Ronaldinho got bored at Barcelona so invented a physics-defying pass
One of the main Bible teachings, beyond loving your neighbour and pre-empting the Conservative Party by attempting to feed an entire community on five loaves and two fishes, is that an idle mind is the devil’s workshop.
The literal meaning, in that a person with not much upstairs is an ideal candidate for evil doings, can be safely filed alongside the more boxer-wetting elements of the Bible designed to encourage obedience over individuality.
But, when applied to elite-level football, the theory becomes something else entirely. A space for innovation, creativity and pushing the boundaries of the game beyond 4-4-2 and being first to the second ball.
Or, if you’re Ronaldinho, being so mentally underwhelmed during a game where the La Liga title was on the line as to invent a physics-defying pass that capped his ascension to the heavens.
During Barcelona‘s trip to Celta Vigo in May 2006, a venue renowned across Spain as a ‘Tough Place to Visit’, Ronaldinho controlled a 50-yard diagonal pass from Rafael Marquez with the grace of an Olympic gymnast.
The control alone would have spawned a million GIFs if it wasn’t 2006, when mainstream technology hadn’t evolved beyond novelty ringtones and Snake.
But Ronaldinho hadn’t finished. Jinking inside with a seductive swerve of the hips, the former Brazil international pinged a delivery across the penalty area that contained more backspin than the entire bowling career of Shane Warne.
The ball travelled fast and flat as the Celta Vigo backline stood rooted to the spot with their jaws on the floor. If Henrik Larsson had slotted the chance away, instead of seeing his shot saved by the goalkeeper’s legs, we’d have witnessed one of the greatest assists of all time.
But don’t let trifling matters such as ‘end product’ and ‘goal contributions’ cloud your judgement.
In mere seconds, Ronaldinho had executed a pass that wouldn’t look out of place as a FIFA cheat code. Forget the pyramids, advances in medicine and the invention of sliced bread; this was the greatest creative endeavour known to man.
Ronaldinho made that pass look easy 😈🔥 pic.twitter.com/fonwNNnIin
— ⚽️🕊 (@futbolvibez) January 11, 2019
But why choose then? Elite-level football requires a level of concentration beyond our comprehension and even those who make it look easy cannot afford to switch off.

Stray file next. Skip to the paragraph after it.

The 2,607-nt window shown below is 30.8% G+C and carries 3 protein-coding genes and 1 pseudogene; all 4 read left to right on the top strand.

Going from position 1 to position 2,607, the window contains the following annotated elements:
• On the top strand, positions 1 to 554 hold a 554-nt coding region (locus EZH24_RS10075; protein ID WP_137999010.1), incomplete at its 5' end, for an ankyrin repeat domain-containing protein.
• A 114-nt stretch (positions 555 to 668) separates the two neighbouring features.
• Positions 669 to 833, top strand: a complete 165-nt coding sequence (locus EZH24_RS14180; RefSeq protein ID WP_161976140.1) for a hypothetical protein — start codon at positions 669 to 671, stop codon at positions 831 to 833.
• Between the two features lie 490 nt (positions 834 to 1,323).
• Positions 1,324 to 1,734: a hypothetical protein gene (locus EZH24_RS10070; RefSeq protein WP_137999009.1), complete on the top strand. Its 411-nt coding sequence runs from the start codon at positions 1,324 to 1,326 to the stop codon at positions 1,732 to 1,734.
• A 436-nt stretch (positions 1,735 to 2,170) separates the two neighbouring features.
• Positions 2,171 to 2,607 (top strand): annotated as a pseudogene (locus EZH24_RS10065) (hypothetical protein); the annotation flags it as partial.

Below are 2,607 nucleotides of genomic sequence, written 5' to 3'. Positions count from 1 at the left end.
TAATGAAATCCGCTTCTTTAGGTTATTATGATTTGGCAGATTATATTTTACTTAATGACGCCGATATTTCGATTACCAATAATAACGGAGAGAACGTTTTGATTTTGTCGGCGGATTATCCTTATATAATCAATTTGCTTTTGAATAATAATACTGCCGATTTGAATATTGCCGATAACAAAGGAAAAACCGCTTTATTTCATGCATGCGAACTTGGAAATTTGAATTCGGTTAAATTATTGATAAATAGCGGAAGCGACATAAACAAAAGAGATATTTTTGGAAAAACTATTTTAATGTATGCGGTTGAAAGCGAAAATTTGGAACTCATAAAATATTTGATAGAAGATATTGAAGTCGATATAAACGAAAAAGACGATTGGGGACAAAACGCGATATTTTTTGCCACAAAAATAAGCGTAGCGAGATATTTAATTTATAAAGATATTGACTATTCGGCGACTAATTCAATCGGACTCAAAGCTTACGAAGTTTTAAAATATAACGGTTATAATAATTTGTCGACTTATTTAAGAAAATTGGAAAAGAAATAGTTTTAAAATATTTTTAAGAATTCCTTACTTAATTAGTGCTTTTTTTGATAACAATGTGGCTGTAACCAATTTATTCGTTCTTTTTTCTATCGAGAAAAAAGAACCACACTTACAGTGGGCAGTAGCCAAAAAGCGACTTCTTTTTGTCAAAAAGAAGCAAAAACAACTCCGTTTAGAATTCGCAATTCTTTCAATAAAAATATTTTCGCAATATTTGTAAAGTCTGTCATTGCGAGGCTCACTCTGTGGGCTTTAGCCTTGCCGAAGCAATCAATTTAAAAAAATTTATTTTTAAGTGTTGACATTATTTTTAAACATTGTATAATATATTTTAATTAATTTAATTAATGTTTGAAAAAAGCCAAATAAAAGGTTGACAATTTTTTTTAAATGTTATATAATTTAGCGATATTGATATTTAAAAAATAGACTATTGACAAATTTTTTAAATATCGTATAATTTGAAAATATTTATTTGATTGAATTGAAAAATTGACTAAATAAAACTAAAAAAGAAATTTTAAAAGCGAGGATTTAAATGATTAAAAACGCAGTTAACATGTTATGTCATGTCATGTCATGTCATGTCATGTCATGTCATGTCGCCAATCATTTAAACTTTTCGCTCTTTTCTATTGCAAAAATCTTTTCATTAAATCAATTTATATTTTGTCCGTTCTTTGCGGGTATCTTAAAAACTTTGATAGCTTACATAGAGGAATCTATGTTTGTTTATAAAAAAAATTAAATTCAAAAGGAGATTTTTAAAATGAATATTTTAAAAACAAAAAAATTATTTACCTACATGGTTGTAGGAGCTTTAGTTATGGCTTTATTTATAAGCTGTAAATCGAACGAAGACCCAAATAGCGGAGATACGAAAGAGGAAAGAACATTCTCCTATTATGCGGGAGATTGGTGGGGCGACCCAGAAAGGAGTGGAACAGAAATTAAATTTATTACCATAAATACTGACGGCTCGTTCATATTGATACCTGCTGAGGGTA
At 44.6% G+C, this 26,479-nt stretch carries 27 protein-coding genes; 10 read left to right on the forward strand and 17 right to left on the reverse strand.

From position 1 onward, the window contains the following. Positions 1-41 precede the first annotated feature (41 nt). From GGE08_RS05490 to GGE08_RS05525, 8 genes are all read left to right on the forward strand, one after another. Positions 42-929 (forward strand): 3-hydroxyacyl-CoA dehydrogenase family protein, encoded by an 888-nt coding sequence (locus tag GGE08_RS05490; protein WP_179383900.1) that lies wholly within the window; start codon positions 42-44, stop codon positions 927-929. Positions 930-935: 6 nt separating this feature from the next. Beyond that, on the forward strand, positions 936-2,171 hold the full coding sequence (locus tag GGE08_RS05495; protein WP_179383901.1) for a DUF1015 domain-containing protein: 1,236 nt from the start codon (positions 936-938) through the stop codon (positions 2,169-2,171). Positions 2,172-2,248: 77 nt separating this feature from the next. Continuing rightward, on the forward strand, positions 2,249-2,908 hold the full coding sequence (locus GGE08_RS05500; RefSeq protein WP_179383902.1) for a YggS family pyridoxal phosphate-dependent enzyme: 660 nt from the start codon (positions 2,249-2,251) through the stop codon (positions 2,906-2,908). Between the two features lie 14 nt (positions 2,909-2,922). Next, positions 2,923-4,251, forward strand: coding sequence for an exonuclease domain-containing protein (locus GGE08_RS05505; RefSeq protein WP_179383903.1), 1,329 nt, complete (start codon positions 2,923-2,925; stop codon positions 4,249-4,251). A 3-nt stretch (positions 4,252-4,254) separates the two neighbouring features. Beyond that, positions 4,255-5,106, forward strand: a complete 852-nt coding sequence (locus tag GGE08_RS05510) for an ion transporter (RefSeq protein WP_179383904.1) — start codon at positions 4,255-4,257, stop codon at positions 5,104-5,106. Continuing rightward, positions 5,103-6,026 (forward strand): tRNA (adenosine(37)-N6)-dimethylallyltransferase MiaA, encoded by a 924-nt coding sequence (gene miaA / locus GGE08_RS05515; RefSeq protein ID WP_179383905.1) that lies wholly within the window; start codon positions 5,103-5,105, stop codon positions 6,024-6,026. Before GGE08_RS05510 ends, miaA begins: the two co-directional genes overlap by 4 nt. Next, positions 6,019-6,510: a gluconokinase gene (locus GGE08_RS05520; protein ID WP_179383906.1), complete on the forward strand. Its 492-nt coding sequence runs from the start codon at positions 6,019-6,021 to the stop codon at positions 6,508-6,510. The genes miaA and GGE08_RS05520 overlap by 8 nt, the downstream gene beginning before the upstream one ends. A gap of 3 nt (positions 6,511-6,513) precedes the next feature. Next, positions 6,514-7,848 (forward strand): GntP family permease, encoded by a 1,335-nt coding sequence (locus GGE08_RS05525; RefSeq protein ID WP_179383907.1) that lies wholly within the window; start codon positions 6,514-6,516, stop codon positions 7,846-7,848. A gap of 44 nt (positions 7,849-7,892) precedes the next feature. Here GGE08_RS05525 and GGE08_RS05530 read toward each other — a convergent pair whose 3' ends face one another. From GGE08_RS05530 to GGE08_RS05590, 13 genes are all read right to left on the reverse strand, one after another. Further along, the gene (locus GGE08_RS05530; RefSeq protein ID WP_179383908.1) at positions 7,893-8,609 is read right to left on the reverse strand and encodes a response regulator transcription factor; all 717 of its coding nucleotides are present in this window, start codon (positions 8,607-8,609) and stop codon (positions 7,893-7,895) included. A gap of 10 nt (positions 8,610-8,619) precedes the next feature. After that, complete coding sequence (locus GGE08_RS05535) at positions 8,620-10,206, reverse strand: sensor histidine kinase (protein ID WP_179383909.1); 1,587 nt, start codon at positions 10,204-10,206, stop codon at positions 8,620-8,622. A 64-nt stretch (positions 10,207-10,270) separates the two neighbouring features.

The answer is simple; Ronaldinho was different. And peak Ronaldinho, between 2004 and 2006, was unquestionably the best player on the planet.
He could score at will, provide assists in his sleep and seduce the entire Chelsea defence, who conceded less than an emotionally-constipated Love Island contestant, with a Copacabana wiggle of his pelvis.
Even the Bernabeu Stadium, despite Ronaldinho humiliating the Real Madrid XI with the audacity of his skill, stood on their feet and acclaimed him during one memorable night in 2005.
“Few players have had this happiness, in a Clasico the fans of their biggest rival, their greatest rival, applaud you. Few have had this happiness,” Ronaldinho said in 2015. To think Madrid rejected the chance to sign him because he was reportedly ‘too ugly’ for their Galactico brand.
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And such was his ability that opponents were reportedly offered bribes to injure him. “We were playing a match Celta versus Barca in Vigo,” revealed former Celta Vigo and Argentina defender Fernando Caceres in 2020.
“The first time Ronaldinho went to get the ball, I kicked him from behind. I helped him to get up and I said to him that I had been offered 500,000 pesetas (€3,005) to force him off the pitch.
“He replied: ‘If you can catch me.’ I didn’t mark him anymore. I was scared. He was angry and when he was like that he was very good, strong and an impressive player. He was going to embarrass me.
“There was no way I would mark him again during the match.”
No wonder challenges such as winning the league or scoring a goal felt mundane to the buck-toothed magician. Ronaldinho clearly needed more stimulation to make a wet night in Galicia worth his while.
After all, this was a de-mob happy Ronaldinho weeks before a Champions League final he’d win and a World Cup where Brazil were hot favourites to retain their title.
What better time to bend the laws of physics and convention to your will?
By Michael Lee